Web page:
Canon EOS Rebel T7i
It's no secret the smartphones have taken a major chunk out of the camera industry. Both the consumer video camera and point and shoot categories have been all but decimated. And while it's mainly the fact that smartphones put competent cameras into consumers pockets that hurt the camera industry so bad, smartphone makers are also out-innovating camera makers with newer, smarter features. It's high time the camera industry brought some of these smart features to dedicated cameras and attempted to innovate beyond them.
Cameras have had face detection for some time that improves auto-focus, but The New York Times recently reported that the next iPhone will feature an new 3D scanner that will take facial recognition to new levels. Currently facial recognition works by analyzing two dimensional images. The Samsung Galaxy 8 uses classic facial recognition to identify specific people for security — it has to "see" its owner before the phone unlocks — but it can be fooled with a printed photograph. The new iPhone will know that what it sees actually exists because faces will be 3D scanned in real-time.
The new iPhone also identifies what kind of scene the camera is pointed at and it adjusts the camera settings accordingly. Leaked code identifies Baby, BrightStage, Document, Fireworks, Foliage, Pet, PointLightSources, QR, Sky, Snow, Sport and SunsetSunrise scenes and presumably optimizes the camera for each.
One could argue that these features are gimmicks or are unnecessary for serious photographers and videographers, but I disagree. Indeed, your camera doesn't need to facial recognition security features, but just imagine how useful it would be if your camera could identify a specific person and keep them in focus. Photo journalists trying to capture images of the president could set their camera to look for Donald Trump and keep him in focus whenever he's in frame, regardless of who else is in the shot. Additionally, by using 3D scanning, cameras could theoretically keep focus on people, even if their face is partially obscured — like if they turn their head — rather than snapping focus to a second, more visible face.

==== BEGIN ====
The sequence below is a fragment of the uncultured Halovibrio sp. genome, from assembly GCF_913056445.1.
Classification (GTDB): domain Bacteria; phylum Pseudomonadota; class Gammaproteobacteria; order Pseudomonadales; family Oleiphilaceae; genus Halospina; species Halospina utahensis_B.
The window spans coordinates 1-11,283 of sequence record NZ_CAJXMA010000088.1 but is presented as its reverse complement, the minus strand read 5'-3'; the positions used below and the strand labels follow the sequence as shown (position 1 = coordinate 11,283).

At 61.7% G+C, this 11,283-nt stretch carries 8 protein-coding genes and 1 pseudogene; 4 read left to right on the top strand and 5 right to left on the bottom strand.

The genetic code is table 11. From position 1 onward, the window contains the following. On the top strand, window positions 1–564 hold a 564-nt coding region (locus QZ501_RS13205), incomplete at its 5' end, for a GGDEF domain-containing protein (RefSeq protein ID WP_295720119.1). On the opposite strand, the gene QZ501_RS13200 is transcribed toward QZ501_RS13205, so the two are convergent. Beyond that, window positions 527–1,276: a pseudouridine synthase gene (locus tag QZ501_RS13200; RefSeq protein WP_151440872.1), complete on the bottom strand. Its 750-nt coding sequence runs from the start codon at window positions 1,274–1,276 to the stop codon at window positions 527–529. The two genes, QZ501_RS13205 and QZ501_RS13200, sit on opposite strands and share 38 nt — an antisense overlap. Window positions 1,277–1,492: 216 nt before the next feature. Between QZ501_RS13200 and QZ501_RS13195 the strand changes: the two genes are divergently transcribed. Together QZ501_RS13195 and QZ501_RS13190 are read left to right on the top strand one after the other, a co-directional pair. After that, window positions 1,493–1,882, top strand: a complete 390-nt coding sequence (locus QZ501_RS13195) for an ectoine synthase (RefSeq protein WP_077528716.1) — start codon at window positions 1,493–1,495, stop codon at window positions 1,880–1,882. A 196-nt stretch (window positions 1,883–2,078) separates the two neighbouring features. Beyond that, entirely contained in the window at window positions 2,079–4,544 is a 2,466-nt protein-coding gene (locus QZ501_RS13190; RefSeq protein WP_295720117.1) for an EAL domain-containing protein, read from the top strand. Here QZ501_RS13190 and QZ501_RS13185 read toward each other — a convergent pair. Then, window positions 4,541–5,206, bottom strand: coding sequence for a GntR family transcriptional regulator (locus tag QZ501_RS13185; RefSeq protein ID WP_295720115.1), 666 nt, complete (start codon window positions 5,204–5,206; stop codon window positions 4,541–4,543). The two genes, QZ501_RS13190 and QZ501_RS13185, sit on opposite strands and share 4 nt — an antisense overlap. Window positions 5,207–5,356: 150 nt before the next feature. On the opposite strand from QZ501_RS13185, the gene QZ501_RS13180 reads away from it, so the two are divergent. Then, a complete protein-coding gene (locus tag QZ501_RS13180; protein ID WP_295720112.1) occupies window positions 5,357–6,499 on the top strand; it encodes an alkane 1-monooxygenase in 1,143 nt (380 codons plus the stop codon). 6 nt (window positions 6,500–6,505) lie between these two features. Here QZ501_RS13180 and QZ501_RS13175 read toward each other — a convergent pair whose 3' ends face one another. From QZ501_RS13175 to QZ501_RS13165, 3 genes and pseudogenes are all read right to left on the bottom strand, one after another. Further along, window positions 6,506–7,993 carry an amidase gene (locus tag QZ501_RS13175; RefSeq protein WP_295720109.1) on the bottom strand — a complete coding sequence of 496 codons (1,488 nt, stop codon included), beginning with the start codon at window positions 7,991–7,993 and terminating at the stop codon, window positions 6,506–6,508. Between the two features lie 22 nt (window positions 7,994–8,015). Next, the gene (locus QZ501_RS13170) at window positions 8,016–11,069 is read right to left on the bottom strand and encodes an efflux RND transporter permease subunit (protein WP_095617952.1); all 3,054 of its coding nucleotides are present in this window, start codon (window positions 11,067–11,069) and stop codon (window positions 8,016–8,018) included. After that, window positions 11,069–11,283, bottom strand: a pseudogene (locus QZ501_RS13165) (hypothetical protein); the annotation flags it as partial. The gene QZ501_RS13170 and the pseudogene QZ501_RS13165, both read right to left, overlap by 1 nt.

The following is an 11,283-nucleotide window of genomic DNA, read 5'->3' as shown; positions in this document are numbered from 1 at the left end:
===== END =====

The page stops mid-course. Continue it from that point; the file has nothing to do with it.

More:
Cameras could also incorporate voice recognition currently used to good effect in smartphones and smart speakers like Amazon Echo and Google Home. GoPro has dabbled in this with the HERO 5 and Session, but their implementation is hardly smart. You have to use precise wording, and giving voice commands when multiple GoPros are present applies commands to every GoPro that hears them.
Imagine shooting video of yourself where you don't have a dedicated camera operator. First, it'd be nice to use voice commands to start and stop recording and play back recent takes. But imagine how great it'd be to also tell your camera "keep me in focus" without it getting confused when new objects or people enter frame. It'd be amazing to say "lower the mic gain by five decibels" or "increase the ISO to 800."
On a more practical level, it'd be nice if cameras were better able to analyze a shot in general. Apple's new scene detection would be useful even to pros, who might use it to switch between custom presets. Furthermore, the camera knowing what parts of a frame are more important than others would be nice. Cameras currently recommend exposure based on a metered area being on average middle grey, but it'd be great if the camera knew what parts of the metered area could be ignored when making its calculation. For example, white stripes in the road shouldn't throw off the light meter when a car is clearly the main subject.
One could easily argue that these features would never be used by serious photographers or videographers, or could be useful if they worked, but they would never work as intended. I won't argue against either point. However, it really should be camera companies that are innovating new, smart features in cameras. Currently smartphone makers are eating camera makers' lunch. No one expects perfection right away, but we should expect camera companies to give smartphone companies a run for their money in the camera innovations.


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